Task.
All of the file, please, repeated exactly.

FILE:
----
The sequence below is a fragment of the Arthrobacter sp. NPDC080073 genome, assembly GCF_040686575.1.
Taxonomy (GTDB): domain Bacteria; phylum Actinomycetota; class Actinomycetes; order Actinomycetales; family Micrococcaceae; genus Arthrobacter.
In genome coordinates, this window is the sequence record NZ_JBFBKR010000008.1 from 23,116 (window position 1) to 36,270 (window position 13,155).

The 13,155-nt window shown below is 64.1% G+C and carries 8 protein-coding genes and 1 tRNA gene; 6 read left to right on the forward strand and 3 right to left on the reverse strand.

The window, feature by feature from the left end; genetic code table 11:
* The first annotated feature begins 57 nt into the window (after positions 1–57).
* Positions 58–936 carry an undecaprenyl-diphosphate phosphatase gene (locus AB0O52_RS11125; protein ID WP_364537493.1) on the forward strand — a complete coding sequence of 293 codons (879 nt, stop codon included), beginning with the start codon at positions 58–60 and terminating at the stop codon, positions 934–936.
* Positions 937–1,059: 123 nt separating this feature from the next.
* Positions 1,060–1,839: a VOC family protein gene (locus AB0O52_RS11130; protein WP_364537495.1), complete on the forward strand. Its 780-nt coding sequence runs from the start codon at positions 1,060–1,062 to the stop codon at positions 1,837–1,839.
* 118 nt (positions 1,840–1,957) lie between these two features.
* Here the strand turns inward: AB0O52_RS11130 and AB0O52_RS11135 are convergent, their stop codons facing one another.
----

The sequence below is a fragment of the Arthrobacter sp. NPDC080073 genome, assembly GCF_040686575.1.
Taxonomy (GTDB): domain Bacteria; phylum Actinomycetota; class Actinomycetes; order Actinomycetales; family Micrococcaceae; genus Arthrobacter.
In genome coordinates, this window is the sequence record NZ_JBFBKR010000008.1 from 23,116 (window position 1) to 36,270 (window position 13,155).

The 13,155-nt window shown below is 64.1% G+C and carries 8 protein-coding genes and 1 tRNA gene; 6 read left to right on the forward strand and 3 right to left on the reverse strand.

The window, feature by feature from the left end; genetic code table 11:
* The first annotated feature begins 57 nt into the window (after positions 1–57).
* Positions 58–936 carry an undecaprenyl-diphosphate phosphatase gene (locus AB0O52_RS11125; protein ID WP_364537493.1) on the forward strand — a complete coding sequence of 293 codons (879 nt, stop codon included), beginning with the start codon at positions 58–60 and terminating at the stop codon, positions 934–936.
* Positions 937–1,059: 123 nt separating this feature from the next.
* Positions 1,060–1,839: a VOC family protein gene (locus AB0O52_RS11130; protein WP_364537495.1), complete on the forward strand. Its 780-nt coding sequence runs from the start codon at positions 1,060–1,062 to the stop codon at positions 1,837–1,839.
* 118 nt (positions 1,840–1,957) lie between these two features.
* Here the strand turns inward: AB0O52_RS11130 and AB0O52_RS11135 are convergent, their stop codons facing one another.